Why some women choose to leave their sororities

After receiving bids, new sorority members are faced with time constraints and some choose to leave Greek life. Tyler junior Sarah Beth Rogers left Kappa Alpha Theta to join Young Life. Branson Hardcastle | Multimedia Journalist Photo credit: Branson Hardcastle

By Emma Whitaker | Reporter

Young women drop out of sororities at Baylor every year. While Baylor’s sororities aim to create a welcoming community, it is inevitable that some women feel lost in the cracks.

The Student Activities Greek Life page says that “being involved in a fraternity or sorority is one of the most fulfilling and meaningful experiences offered to Baylor students.” When a man or women gets a bid from a Greek organization, they begin the process of initiation. At the end of this process, through rituals and recitations, men and women become initiated into their new community.

Through this process, men and women devote hours of their week to this organization, all with the promise of belonging with their newfound brothers and sisters and having fellowship within their new community. Young women often come to a crossroads, struggling to choose between their sorority and other activities.

Boulder, Colo., junior Lucy Walters felt this way. She would get fined for missing events in her sorority, Chi Omega, in place of attending church activities. It was becoming a financially challenging.

“I found that when I wore a shirt with my sorority on it, I would feel secure in it. I’m secure in these letters that I’m wearing. When I got rid of them, I realized, ‘Oh, I’m just a normal person.’ God did deep work showing me how those letters were never my identity,” Walters said.

Walters said she felt, without her Greek letters, she was free to re-evaluate her life.

“I had felt prideful in my letters, and once I had them taken away, I found a lot of freedom personally in fully understanding my identity,” Walters said.

According to Walters, it’s hard for young women and men to go against a commitment made to an organization. Even if the commitment was made freshman year, it seems resolute. The decision seems finite. However, Walters said did not feel judged by her previous sorority members, but accepted for her choice.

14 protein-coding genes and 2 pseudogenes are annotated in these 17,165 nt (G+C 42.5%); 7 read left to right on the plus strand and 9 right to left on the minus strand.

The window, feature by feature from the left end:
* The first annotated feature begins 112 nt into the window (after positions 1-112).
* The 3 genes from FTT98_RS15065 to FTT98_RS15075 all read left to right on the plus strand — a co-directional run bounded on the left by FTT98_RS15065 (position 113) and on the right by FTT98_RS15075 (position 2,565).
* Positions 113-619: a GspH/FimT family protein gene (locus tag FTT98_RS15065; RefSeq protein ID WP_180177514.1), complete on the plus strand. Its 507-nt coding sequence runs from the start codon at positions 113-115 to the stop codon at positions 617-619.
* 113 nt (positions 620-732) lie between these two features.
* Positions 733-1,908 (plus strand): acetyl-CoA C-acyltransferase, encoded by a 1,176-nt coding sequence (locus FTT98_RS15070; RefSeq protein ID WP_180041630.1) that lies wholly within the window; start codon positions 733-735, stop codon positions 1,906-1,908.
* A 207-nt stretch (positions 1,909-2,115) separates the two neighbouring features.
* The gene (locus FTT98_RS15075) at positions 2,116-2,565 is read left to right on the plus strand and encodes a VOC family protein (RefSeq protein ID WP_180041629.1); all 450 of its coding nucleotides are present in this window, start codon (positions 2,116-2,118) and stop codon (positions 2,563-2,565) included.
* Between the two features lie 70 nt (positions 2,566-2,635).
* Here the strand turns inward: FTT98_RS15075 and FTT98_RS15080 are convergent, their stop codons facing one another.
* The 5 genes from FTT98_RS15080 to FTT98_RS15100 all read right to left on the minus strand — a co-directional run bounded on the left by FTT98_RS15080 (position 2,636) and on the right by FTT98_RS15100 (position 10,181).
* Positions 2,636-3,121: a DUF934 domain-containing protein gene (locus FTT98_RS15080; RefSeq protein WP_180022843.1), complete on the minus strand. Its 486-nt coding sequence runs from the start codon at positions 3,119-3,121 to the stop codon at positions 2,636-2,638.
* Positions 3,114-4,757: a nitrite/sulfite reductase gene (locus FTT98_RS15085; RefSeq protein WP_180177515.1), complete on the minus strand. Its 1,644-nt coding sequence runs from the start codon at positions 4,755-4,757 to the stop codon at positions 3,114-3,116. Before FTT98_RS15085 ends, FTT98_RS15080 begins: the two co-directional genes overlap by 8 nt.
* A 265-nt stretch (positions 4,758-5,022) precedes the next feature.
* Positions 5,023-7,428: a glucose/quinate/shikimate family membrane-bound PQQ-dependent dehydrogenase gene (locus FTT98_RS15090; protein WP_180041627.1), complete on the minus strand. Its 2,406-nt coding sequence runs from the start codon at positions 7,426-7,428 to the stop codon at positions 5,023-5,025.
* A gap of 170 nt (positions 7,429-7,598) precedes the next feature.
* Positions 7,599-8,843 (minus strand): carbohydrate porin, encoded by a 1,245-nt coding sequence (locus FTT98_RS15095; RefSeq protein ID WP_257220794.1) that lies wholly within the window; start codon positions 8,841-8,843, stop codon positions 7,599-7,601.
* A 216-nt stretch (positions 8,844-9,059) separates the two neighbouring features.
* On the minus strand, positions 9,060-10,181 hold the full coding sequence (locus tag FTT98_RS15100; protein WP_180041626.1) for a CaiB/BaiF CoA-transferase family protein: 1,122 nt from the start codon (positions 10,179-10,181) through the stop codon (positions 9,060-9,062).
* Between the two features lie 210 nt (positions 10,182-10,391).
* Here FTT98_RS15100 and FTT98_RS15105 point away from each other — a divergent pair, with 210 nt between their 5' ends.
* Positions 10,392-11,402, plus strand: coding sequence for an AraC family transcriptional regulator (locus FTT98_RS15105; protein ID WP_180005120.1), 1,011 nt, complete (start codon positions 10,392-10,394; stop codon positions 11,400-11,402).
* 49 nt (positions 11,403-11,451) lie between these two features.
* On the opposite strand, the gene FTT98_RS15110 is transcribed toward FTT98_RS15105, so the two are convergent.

Church activities are not the only reason for dropouts. Baylor graduate and former Chi Omega Megan Woodrow explained how, while she was thankful for the experience of sorority life, senior year and a busy schedule forced her to make tough decisions about how to spend her time. “I dropped out because I started working part time senior year and was taking a heavier course load so had to prioritize,” Woodrow said.

Other young women drop out simply because sorority life was different than their expectations. Tyler junior Sarah Beth Rogers de-pinned from sorority, Kappa Alpha Theta, and joined Young Life.

“While I did and still do have some friends from my sorority, I mostly just found anxiety instead of rich friendships,” Rogers said.

Sometimes the huge sorority gatherings can be overwhelming to newcomers who are trying to find their place within the organization.

Woodlands senior Kathryn Gettys, former Pi Beta Phi, said that while it may not have been a right fit for her, she believes sororities can create lifelong friendships.

“My experience when I was apart of the sorority, and even my experience rushing, was really positive. I think at the end of the day, what was important for me to realize, and what a lot of freshmen don’t realize, is that it’s just not for everybody — and that’s okay. I really loved all of the girls that I met and have maintained a lot of those relationships to this day,” Gettys said.

Gettys goes on to explain how college is all about discovering how one best thrives.

“College is all about finding your nook, where you fit, not trying to force yourself into a mold that other people fit into,” Gettys said.